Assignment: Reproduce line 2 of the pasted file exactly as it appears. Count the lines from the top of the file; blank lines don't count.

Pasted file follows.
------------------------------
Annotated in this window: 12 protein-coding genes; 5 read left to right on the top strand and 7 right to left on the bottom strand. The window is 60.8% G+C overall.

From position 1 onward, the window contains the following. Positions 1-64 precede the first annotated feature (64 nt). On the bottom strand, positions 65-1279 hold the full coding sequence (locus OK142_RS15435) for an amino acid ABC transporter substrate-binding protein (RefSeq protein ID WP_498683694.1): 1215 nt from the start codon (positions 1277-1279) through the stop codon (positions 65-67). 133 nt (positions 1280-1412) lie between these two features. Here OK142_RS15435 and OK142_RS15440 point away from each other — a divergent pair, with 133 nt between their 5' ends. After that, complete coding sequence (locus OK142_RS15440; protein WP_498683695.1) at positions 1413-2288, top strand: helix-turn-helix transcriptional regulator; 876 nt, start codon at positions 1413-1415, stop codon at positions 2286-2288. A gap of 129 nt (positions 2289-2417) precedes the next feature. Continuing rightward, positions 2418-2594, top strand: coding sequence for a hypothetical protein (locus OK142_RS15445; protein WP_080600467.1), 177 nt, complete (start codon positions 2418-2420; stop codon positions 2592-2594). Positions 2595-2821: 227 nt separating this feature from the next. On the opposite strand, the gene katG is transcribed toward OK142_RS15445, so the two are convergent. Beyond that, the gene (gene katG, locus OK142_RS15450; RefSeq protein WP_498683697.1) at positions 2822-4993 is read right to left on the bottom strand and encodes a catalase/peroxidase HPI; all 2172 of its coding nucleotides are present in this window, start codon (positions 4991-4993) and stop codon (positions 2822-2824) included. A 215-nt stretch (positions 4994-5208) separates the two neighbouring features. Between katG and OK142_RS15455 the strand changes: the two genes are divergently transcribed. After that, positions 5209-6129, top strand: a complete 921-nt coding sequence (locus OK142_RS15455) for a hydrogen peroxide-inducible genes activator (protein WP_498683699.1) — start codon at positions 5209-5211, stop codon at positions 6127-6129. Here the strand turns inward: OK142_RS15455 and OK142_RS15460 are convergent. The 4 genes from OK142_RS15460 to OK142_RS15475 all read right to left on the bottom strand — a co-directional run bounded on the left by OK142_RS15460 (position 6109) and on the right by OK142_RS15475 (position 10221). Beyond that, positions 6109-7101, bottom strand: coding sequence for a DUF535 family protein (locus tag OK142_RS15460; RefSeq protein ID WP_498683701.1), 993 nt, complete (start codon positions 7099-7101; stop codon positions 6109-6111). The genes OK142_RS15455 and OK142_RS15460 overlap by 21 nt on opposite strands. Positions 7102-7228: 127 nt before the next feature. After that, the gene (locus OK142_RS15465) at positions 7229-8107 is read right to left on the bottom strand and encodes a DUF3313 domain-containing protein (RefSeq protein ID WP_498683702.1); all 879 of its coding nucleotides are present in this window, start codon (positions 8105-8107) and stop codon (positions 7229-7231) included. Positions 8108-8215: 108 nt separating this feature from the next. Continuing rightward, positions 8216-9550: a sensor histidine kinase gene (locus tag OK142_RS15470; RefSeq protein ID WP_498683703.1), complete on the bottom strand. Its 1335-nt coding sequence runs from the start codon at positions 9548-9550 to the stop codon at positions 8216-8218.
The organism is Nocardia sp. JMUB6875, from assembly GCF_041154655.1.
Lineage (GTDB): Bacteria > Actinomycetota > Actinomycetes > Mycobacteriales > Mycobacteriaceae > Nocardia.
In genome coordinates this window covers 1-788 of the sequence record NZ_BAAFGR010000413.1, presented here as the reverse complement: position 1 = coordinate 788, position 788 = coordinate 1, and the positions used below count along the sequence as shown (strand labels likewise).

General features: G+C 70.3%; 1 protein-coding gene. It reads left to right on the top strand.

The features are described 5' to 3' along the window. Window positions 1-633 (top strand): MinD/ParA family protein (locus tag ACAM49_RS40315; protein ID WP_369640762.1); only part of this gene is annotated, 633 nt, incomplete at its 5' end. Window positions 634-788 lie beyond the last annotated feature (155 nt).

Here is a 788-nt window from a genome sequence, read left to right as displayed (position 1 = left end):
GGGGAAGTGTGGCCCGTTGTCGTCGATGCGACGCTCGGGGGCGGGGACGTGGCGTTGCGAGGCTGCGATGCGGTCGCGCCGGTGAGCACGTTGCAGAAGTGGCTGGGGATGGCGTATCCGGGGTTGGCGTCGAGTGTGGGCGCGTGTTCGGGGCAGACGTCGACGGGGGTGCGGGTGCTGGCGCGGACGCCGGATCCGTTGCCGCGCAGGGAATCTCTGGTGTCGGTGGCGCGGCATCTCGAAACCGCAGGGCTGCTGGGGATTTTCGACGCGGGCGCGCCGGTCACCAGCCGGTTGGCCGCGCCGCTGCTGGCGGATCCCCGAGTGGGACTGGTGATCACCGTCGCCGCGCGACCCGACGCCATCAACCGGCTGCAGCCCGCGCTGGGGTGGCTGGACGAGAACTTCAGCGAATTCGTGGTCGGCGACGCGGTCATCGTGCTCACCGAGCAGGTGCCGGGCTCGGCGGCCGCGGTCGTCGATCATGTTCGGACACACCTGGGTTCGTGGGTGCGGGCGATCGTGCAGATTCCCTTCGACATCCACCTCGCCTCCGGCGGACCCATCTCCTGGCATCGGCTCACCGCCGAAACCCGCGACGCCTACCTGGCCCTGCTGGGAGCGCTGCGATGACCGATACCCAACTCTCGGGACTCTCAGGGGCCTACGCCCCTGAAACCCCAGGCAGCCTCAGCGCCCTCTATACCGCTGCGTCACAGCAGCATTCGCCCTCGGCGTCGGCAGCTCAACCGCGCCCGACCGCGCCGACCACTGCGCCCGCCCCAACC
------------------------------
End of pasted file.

From position 1 onward, the window contains the following. Positions 1-64 precede the first annotated feature (64 nt). On the bottom strand, positions 65-1279 hold the full coding sequence (locus OK142_RS15435) for an amino acid ABC transporter substrate-binding protein (RefSeq protein ID WP_498683694.1): 1215 nt from the start codon (positions 1277-1279) through the stop codon (positions 65-67). 133 nt (positions 1280-1412) lie between these two features. Here OK142_RS15435 and OK142_RS15440 point away from each other — a divergent pair, with 133 nt between their 5' ends. After that, complete coding sequence (locus OK142_RS15440; protein WP_498683695.1) at positions 1413-2288, top strand: helix-turn-helix transcriptional regulator; 876 nt, start codon at positions 1413-1415, stop codon at positions 2286-2288. A gap of 129 nt (positions 2289-2417) precedes the next feature. Continuing rightward, positions 2418-2594, top strand: coding sequence for a hypothetical protein (locus OK142_RS15445; protein WP_080600467.1), 177 nt, complete (start codon positions 2418-2420; stop codon positions 2592-2594). Positions 2595-2821: 227 nt separating this feature from the next. On the opposite strand, the gene katG is transcribed toward OK142_RS15445, so the two are convergent. Beyond that, the gene (gene katG, locus OK142_RS15450; RefSeq protein WP_498683697.1) at positions 2822-4993 is read right to left on the bottom strand and encodes a catalase/peroxidase HPI; all 2172 of its coding nucleotides are present in this window, start codon (positions 4991-4993) and stop codon (positions 2822-2824) included. A 215-nt stretch (positions 4994-5208) separates the two neighbouring features. Between katG and OK142_RS15455 the strand changes: the two genes are divergently transcribed. After that, positions 5209-6129, top strand: a complete 921-nt coding sequence (locus OK142_RS15455) for a hydrogen peroxide-inducible genes activator (protein WP_498683699.1) — start codon at positions 5209-5211, stop codon at positions 6127-6129. Here the strand turns inward: OK142_RS15455 and OK142_RS15460 are convergent. The 4 genes from OK142_RS15460 to OK142_RS15475 all read right to left on the bottom strand — a co-directional run bounded on the left by OK142_RS15460 (position 6109) and on the right by OK142_RS15475 (position 10221). Beyond that, positions 6109-7101, bottom strand: coding sequence for a DUF535 family protein (locus tag OK142_RS15460; RefSeq protein ID WP_498683701.1), 993 nt, complete (start codon positions 7099-7101; stop codon positions 6109-6111). The genes OK142_RS15455 and OK142_RS15460 overlap by 21 nt on opposite strands. Positions 7102-7228: 127 nt before the next feature. After that, the gene (locus OK142_RS15465) at positions 7229-8107 is read right to left on the bottom strand and encodes a DUF3313 domain-containing protein (RefSeq protein ID WP_498683702.1); all 879 of its coding nucleotides are present in this window, start codon (positions 8105-8107) and stop codon (positions 7229-7231) included. Positions 8108-8215: 108 nt separating this feature from the next. Continuing rightward, positions 8216-9550: a sensor histidine kinase gene (locus tag OK142_RS15470; RefSeq protein ID WP_498683703.1), complete on the bottom strand. Its 1335-nt coding sequence runs from the start codon at positions 9548-9550 to the stop codon at positions 8216-8218.